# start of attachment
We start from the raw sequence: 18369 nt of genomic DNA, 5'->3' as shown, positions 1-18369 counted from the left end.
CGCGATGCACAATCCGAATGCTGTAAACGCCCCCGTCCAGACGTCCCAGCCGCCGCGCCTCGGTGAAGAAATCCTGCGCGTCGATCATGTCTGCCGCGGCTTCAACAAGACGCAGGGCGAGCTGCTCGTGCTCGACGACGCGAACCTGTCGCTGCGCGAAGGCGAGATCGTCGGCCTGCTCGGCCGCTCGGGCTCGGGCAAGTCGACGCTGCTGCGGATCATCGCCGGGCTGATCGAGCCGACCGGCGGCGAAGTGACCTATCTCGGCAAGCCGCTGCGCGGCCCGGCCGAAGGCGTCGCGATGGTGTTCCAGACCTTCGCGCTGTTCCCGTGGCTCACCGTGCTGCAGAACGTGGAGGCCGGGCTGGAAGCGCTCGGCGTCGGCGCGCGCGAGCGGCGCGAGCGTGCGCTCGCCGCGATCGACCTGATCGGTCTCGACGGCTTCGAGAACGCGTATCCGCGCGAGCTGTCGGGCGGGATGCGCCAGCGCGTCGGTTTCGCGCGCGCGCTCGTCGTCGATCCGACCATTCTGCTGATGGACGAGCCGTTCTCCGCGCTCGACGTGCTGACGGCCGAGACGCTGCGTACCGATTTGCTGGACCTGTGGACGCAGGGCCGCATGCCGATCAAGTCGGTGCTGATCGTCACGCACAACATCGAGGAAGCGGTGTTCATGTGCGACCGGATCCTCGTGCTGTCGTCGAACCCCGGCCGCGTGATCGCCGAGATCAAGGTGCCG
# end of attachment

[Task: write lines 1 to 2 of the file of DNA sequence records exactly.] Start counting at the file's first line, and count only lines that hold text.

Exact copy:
We start from the raw sequence: 18369 nt of genomic DNA, 5'->3' as shown, positions 1-18369 counted from the left end.
CGCGATGCACAATCCGAATGCTGTAAACGCCCCCGTCCAGACGTCCCAGCCGCCGCGCCTCGGTGAAGAAATCCTGCGCGTCGATCATGTCTGCCGCGGCTTCAACAAGACGCAGGGCGAGCTGCTCGTGCTCGACGACGCGAACCTGTCGCTGCGCGAAGGCGAGATCGTCGGCCTGCTCGGCCGCTCGGGCTCGGGCAAGTCGACGCTGCTGCGGATCATCGCCGGGCTGATCGAGCCGACCGGCGGCGAAGTGACCTATCTCGGCAAGCCGCTGCGCGGCCCGGCCGAAGGCGTCGCGATGGTGTTCCAGACCTTCGCGCTGTTCCCGTGGCTCACCGTGCTGCAGAACGTGGAGGCCGGGCTGGAAGCGCTCGGCGTCGGCGCGCGCGAGCGGCGCGAGCGTGCGCTCGCCGCGATCGACCTGATCGGTCTCGACGGCTTCGAGAACGCGTATCCGCGCGAGCTGTCGGGCGGGATGCGCCAGCGCGTCGGTTTCGCGCGCGCGCTCGTCGTCGATCCGACCATTCTGCTGATGGACGAGCCGTTCTCCGCGCTCGACGTGCTGACGGCCGAGACGCTGCGTACCGATTTGCTGGACCTGTGGACGCAGGGCCGCATGCCGATCAAGTCGGTGCTGATCGTCACGCACAACATCGAGGAAGCGGTGTTCATGTGCGACCGGATCCTCGTGCTGTCGTCGAACCCCGGCCGCGTGATCGCCGAGATCAAGGTGCCG